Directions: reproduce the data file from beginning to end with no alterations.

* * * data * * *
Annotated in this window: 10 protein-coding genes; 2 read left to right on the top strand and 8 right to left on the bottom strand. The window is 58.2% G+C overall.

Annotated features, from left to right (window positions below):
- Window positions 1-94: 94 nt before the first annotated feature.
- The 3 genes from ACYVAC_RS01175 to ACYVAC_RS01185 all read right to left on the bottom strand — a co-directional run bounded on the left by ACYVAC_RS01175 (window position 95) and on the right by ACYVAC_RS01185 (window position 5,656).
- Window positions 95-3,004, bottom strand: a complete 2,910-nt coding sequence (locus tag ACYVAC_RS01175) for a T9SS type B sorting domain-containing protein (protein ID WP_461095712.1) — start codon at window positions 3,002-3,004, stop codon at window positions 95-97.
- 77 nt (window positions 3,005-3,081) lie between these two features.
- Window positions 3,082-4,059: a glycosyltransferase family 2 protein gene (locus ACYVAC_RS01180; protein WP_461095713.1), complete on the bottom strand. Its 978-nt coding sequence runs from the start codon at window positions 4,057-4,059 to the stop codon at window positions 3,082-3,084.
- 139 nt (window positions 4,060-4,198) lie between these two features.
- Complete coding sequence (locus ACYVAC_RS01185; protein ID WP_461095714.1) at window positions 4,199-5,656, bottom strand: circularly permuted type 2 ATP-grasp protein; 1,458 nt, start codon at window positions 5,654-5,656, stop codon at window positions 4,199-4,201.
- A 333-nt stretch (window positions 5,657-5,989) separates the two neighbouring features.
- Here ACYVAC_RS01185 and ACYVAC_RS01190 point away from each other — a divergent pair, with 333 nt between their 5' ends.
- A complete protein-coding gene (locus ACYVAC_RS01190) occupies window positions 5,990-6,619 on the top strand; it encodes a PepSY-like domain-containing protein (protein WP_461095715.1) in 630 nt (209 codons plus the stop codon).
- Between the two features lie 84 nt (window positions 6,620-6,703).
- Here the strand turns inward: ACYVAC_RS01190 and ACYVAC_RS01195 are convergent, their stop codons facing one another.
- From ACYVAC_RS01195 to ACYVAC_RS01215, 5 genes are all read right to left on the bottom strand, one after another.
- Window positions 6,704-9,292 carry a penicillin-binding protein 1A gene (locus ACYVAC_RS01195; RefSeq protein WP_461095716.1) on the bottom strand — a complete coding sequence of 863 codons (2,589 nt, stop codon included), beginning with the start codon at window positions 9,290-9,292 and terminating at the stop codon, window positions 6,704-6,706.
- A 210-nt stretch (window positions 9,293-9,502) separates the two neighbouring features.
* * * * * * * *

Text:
Annotated in this window: 10 protein-coding genes; 2 read left to right on the top strand and 8 right to left on the bottom strand. The window is 58.2% G+C overall.

Annotated features, from left to right (window positions below):
- Window positions 1-94: 94 nt before the first annotated feature.
- The 3 genes from ACYVAC_RS01175 to ACYVAC_RS01185 all read right to left on the bottom strand — a co-directional run bounded on the left by ACYVAC_RS01175 (window position 95) and on the right by ACYVAC_RS01185 (window position 5,656).
- Window positions 95-3,004, bottom strand: a complete 2,910-nt coding sequence (locus tag ACYVAC_RS01175) for a T9SS type B sorting domain-containing protein (protein ID WP_461095712.1) — start codon at window positions 3,002-3,004, stop codon at window positions 95-97.
- 77 nt (window positions 3,005-3,081) lie between these two features.
- Window positions 3,082-4,059: a glycosyltransferase family 2 protein gene (locus ACYVAC_RS01180; protein WP_461095713.1), complete on the bottom strand. Its 978-nt coding sequence runs from the start codon at window positions 4,057-4,059 to the stop codon at window positions 3,082-3,084.
- 139 nt (window positions 4,060-4,198) lie between these two features.
- Complete coding sequence (locus ACYVAC_RS01185; protein ID WP_461095714.1) at window positions 4,199-5,656, bottom strand: circularly permuted type 2 ATP-grasp protein; 1,458 nt, start codon at window positions 5,654-5,656, stop codon at window positions 4,199-4,201.
- A 333-nt stretch (window positions 5,657-5,989) separates the two neighbouring features.
- Here ACYVAC_RS01185 and ACYVAC_RS01190 point away from each other — a divergent pair, with 333 nt between their 5' ends.
- A complete protein-coding gene (locus ACYVAC_RS01190) occupies window positions 5,990-6,619 on the top strand; it encodes a PepSY-like domain-containing protein (protein WP_461095715.1) in 630 nt (209 codons plus the stop codon).
- Between the two features lie 84 nt (window positions 6,620-6,703).
- Here the strand turns inward: ACYVAC_RS01190 and ACYVAC_RS01195 are convergent, their stop codons facing one another.
- From ACYVAC_RS01195 to ACYVAC_RS01215, 5 genes are all read right to left on the bottom strand, one after another.
- Window positions 6,704-9,292 carry a penicillin-binding protein 1A gene (locus ACYVAC_RS01195; RefSeq protein WP_461095716.1) on the bottom strand — a complete coding sequence of 863 codons (2,589 nt, stop codon included), beginning with the start codon at window positions 9,290-9,292 and terminating at the stop codon, window positions 6,704-6,706.
- A 210-nt stretch (window positions 9,293-9,502) separates the two neighbouring features.